- Finance Minister Bill Morneau’s failure to disclose publicly when he had recused himself from decision-making processes because of conflicts of interest, in response to Democracy Watch’s complaint.
At the time of the December 14th Cabinet appointment of Nancy Bélanger as the new Lobbying Commissioner, the Lobbying Commissioner’s office was investigating at least four situations involving PM Trudeau or other Cabinet ministers, as follows:
- the investigation of Democracy Watch’s complaint about an August 26, 2015 fundraising event attended by Justin Trudeau and hosted by Apotex Inc. chairman Barry Sherman (Apotex lobbies the PMO);
- the investigation of Democracy Watch’s complaint about an August 25, 2014 fundraising event attended by Justin Trudeau hosted by a Clearwater Seafoods co-founder and board member (Clearwater lobbies the PMO);
- the investigation of Democracy Watch’s complaint about the situation revealed in an October 25th Globe and Mail article involving Apotex Inc. chairman Barry Sherman who assisted with selling tickets for a fundraising event that Finance Minister Bill Morneau attended (Apotex lobbies Finance Canada), and;
- the investigation of Democracy Watch’s complaint about Council of Canadian Innovators staff lobbying Global Affairs Minister Chrystia Freeland after working on her 2015 federal election campaign.
On December 20th, Democracy Watch also filed a complaint with the Lobbying Commissioner about the Aga Khan’s gift to PM Trudeau of two trips, and to Liberal MP Seamus O’Regan of one trip, to his Bahamas island.
It is possible that the Ethics Commissioner and Lobbying Commissioner were investigating more situations involving the PM or other Cabinet ministers at the time of the appointment – it is difficult to tell because commissioners don’t disclose this information until their 2017-2018 annual reports are disclosed. The Ethics Commissioner’s 2016-2017 annual report says that the Aga Khan gift investigation was the only one continuing from last year. The Lobbying Commissioner’s 2016-2017 annual report doesn’t clearly disclose how many cases were carried over from last year but Democracy Watch requested the information and the Commissioner confirmed that 23 initial investigations, and 7 full investigations, were underway as of March 31, 2017.
Democracy Watch’s cases have implications for the ongoing search for, and appointment of, the next federal Information Commissioner, as the Access to Information Act also requires consultation with opposition party leaders before the appointment. The cases will not affect the search for, and appointment of, the new Chief Electoral Officer or new RCMP Commissioner, as those positions do not require consultation with opposition parties before the appointment is made.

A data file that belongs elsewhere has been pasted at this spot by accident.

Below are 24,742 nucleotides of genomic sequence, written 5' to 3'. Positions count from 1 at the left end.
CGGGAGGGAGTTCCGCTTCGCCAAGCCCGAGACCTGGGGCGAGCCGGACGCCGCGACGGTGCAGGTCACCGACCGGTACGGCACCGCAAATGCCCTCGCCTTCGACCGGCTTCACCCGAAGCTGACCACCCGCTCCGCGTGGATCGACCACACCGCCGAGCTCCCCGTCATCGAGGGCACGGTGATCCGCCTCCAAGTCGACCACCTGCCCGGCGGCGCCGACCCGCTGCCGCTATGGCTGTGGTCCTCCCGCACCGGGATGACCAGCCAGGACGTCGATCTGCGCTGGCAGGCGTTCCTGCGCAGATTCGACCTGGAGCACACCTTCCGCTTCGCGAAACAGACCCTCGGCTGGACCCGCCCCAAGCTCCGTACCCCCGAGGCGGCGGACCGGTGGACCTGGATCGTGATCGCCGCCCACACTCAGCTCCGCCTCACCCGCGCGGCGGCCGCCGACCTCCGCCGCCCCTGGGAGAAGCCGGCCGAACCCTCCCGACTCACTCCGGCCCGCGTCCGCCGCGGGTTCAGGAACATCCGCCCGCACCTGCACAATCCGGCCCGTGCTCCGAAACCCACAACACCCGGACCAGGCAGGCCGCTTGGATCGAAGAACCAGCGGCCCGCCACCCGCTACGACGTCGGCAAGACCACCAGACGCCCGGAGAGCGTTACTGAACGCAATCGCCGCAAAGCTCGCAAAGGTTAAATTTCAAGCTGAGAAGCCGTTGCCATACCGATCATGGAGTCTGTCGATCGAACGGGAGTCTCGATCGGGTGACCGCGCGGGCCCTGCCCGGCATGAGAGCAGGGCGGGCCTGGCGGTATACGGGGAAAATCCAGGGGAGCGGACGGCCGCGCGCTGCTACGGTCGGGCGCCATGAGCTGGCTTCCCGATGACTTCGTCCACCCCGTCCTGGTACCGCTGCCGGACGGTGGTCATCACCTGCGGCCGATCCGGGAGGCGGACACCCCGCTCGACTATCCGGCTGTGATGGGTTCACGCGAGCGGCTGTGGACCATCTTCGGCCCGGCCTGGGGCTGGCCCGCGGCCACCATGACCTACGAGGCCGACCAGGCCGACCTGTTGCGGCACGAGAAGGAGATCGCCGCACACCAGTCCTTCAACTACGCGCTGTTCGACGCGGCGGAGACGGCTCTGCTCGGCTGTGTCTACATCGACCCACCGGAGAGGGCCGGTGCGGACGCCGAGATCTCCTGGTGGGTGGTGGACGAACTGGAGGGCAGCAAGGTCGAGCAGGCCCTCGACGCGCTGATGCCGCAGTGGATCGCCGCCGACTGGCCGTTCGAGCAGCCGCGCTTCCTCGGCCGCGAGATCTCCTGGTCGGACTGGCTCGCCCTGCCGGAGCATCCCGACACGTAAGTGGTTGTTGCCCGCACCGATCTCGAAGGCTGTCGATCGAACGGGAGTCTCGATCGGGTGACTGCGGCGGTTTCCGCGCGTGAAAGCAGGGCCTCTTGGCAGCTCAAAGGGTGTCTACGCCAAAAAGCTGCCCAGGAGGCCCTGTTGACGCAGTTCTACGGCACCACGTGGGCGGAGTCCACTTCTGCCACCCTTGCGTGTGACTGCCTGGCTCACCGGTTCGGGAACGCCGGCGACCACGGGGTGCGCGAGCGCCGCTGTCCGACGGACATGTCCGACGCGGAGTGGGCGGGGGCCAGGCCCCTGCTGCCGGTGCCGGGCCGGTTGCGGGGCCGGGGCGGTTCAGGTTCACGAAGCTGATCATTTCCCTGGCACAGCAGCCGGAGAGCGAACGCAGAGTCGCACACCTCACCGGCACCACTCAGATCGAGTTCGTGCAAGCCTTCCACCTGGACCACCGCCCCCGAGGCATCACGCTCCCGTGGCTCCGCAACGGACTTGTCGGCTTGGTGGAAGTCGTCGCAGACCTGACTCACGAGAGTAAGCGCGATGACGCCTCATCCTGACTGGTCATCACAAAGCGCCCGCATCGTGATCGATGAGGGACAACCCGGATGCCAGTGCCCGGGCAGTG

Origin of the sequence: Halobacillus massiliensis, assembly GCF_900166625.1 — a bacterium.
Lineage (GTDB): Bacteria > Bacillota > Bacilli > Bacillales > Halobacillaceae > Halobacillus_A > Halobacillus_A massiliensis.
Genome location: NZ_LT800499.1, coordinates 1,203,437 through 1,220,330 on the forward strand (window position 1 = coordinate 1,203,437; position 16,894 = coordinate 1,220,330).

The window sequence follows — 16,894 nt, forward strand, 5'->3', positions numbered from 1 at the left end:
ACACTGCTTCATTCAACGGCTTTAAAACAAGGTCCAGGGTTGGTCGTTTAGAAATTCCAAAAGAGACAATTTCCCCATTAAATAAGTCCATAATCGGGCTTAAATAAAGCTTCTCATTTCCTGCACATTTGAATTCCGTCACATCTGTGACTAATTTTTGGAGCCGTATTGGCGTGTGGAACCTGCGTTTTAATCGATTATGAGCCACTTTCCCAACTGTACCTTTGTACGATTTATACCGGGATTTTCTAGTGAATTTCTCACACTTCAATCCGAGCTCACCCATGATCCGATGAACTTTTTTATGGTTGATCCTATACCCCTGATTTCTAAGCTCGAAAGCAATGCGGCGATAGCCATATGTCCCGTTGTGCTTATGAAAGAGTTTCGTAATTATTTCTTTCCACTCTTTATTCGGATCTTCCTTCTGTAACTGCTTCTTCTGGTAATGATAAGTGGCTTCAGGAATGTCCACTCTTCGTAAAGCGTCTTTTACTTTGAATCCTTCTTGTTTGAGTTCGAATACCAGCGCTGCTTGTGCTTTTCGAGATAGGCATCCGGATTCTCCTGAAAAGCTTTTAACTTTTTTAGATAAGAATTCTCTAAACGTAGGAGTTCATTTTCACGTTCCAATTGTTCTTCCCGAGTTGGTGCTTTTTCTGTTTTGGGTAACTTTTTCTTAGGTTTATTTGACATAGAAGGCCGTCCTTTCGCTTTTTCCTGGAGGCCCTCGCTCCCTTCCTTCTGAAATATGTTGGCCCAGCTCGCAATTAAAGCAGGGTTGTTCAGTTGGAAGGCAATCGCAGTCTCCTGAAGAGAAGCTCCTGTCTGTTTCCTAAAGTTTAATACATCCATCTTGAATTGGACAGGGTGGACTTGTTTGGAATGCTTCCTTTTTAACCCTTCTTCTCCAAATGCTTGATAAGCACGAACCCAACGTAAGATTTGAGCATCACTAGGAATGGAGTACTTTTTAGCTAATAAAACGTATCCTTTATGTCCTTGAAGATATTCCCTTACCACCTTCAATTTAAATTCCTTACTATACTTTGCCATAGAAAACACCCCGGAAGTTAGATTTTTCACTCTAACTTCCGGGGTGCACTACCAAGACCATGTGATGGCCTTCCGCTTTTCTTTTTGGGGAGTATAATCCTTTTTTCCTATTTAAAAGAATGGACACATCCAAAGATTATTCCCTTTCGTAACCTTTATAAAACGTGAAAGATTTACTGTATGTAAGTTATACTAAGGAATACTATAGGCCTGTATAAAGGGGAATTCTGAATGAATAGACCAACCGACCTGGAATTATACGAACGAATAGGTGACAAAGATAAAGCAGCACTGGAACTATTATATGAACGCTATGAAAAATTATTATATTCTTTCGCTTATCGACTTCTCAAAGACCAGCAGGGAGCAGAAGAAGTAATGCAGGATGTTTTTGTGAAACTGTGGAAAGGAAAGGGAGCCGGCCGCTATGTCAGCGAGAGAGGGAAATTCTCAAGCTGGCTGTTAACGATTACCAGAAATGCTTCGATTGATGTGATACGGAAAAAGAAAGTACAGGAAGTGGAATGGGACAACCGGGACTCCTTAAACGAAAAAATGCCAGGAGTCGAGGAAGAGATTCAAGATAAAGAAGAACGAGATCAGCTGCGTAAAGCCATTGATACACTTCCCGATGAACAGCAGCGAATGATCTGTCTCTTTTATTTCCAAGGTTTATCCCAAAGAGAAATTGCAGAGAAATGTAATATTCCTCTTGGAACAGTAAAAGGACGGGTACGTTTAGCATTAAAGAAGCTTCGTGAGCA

In contrast to the secretive, PMO-controlled, partisan process the Trudeau Cabinet used to choose the new Ethics Commissioner and Lobbying Commissioner, the Cabinet established a committee of government officials and representatives from non-governmental organizations to search for the next RCMP Commissioner. The government calls the committee “independent” but it really isn’t as all the committee members were chosen by Cabinet, however at least the committee has non-governmental members and will come up with a short list of three to five candidates from which, it seems, the Cabinet must choose the next RCMP Commissioner.
Democracy Watch has another ongoing lawsuit challenging the Ethics Commissioner’s “conflict of interest screens” because they are illegal under the Conflict of Interest Act. The screens are really smokescreens that hide the fact that Cabinet ministers and top government officials take part in almost all discussions and decisions even if they have a financial interest and could profit from the decision.
Democracy Watch also has another ongoing lawsuit challenging the Ethics Commissioner’s ruling that Bill Morneau didn’t have to sell his shares in his family’s company when he became Finance Minister.
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FOR MORE INFORMATION, CONTACT:
Duff Conacher, Co-founder of Democracy Watch
and Chairperson of the Government Ethics Coalition
Tel: (613) 241-5179